The Sons Also Rise

The looming succession of Ilam Aliyev to replace his dying father, Haider Aliyev, as Azerbaijan's ruler marks a triumph of nepotism on a scale other postcommunist leaders can only dream about. But Azerbaijan's dynastic politics are hardly exceptional. One Bush has practically succeeded another as America's president, and the son of Singapore's founder, Lee Kwan Hew, is to become the country's premier. Indeed, democratic leaders with dynastic dreams have bedeviled India, the Philippines, Indonesia, Sri Lanka, Haiti, and many other countries.

Despite Communists' self-proclaimed ``divine right'' to a monopoly on power, other systems have proven far more vulnerable to monarchist seizures. Until the Aliyev's came along, only North Korea's utterly loony Kim Il Sung managed to anoint his son atop a red throne. Otherwise, communist patriarchs--and their often scarcely more democratic postcommunist successors--have not seen fit to pitch their bloodlines against the sprawling institutional bureaucracy left behind by Leninism. Why?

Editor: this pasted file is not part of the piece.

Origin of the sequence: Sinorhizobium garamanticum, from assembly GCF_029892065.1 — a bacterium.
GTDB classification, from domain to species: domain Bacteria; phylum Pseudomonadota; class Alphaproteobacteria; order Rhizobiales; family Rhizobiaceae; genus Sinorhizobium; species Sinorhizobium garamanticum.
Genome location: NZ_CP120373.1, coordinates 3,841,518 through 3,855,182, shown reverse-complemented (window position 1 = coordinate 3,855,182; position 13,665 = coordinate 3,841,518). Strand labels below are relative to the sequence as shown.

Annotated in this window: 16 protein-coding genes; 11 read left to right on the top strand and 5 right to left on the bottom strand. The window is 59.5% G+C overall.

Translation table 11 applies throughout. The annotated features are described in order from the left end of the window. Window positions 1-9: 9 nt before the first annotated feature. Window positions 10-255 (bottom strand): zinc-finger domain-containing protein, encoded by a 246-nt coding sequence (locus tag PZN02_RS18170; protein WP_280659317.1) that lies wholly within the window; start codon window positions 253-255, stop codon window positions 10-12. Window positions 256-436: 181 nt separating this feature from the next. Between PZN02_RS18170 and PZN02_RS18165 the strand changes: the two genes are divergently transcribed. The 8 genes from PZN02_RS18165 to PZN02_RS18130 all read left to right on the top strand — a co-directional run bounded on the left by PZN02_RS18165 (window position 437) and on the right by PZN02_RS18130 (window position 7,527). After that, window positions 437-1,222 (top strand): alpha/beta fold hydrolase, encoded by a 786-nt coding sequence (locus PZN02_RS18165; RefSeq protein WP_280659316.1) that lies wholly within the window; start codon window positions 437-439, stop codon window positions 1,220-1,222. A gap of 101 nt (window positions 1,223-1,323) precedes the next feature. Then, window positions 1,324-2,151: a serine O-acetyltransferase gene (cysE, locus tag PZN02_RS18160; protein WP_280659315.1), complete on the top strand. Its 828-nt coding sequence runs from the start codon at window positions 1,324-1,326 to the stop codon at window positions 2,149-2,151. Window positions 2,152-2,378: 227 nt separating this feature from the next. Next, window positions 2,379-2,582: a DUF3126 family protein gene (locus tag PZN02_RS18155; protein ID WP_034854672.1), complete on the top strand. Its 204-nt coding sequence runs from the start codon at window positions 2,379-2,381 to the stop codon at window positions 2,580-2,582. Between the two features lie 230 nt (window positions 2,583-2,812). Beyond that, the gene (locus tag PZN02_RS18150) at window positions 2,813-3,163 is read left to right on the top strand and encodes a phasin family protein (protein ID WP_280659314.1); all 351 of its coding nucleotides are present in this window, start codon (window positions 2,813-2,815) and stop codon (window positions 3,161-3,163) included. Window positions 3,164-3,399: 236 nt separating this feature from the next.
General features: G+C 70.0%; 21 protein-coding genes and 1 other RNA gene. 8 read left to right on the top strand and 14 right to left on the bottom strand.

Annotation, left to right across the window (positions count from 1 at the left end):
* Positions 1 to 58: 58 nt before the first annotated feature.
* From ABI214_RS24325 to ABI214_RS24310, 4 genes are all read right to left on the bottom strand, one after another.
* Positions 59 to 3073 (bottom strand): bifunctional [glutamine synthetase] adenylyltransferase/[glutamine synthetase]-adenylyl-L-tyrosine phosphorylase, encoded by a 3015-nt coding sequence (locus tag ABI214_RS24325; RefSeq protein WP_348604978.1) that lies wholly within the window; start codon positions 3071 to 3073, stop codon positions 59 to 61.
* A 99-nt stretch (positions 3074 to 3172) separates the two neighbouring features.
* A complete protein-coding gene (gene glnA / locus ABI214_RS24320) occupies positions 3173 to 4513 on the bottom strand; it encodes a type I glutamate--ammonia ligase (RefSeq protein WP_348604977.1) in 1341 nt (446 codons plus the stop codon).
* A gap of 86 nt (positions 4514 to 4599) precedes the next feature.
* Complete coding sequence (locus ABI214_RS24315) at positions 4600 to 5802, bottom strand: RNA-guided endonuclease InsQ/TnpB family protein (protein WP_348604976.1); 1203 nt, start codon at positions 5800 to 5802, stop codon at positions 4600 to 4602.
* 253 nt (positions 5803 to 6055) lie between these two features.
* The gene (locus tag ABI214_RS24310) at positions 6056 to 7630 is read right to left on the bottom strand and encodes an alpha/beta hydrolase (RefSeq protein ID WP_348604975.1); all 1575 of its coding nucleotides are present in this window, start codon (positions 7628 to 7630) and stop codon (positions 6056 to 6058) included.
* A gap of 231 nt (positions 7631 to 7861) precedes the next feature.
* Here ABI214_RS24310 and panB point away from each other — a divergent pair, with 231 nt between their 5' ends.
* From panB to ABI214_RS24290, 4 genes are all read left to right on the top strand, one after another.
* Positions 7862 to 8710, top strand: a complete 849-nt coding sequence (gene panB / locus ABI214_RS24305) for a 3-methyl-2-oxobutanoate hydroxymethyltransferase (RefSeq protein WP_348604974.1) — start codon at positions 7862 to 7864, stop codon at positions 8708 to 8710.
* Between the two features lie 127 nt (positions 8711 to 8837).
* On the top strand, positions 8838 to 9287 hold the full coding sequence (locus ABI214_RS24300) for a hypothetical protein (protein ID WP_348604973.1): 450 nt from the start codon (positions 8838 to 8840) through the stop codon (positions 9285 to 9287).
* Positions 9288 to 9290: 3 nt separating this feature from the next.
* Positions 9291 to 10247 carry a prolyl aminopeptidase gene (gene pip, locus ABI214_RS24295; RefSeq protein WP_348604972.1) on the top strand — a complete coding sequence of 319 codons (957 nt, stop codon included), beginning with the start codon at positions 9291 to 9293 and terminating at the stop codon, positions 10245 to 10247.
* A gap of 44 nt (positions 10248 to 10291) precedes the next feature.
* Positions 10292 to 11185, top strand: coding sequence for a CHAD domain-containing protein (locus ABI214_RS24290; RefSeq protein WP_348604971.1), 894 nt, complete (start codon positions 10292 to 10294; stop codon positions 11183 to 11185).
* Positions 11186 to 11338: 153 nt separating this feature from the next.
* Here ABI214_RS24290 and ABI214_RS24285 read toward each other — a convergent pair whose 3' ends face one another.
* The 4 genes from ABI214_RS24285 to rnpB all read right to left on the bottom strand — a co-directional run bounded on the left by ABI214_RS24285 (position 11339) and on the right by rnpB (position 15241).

By its nature communism--whose bureaucracy still exists in almost unadulterated form in the countries of the former Soviet Union--spawned lobbies and clans with a combined might that even the closest-knit family can scarcely expect to overcome. As a result, postcommunists prefer to place their offspring in lucrative commercial jobs where they can pile up foreign-currency fortunes.

To continue reading, please log in or enter your email address.

To read this article from our archive, please log in or register now. After entering your email, you'll have access to two free articles every month. For unlimited access to Project Syndicate, subscribe now.


By proceeding, you agree to our Terms of Service and Privacy Policy, which describes the personal data we collect and how we use it.

Log in;

Cookies and Privacy

We use cookies to improve your experience on our website. To find out more, read our updated cookie policy and privacy policy.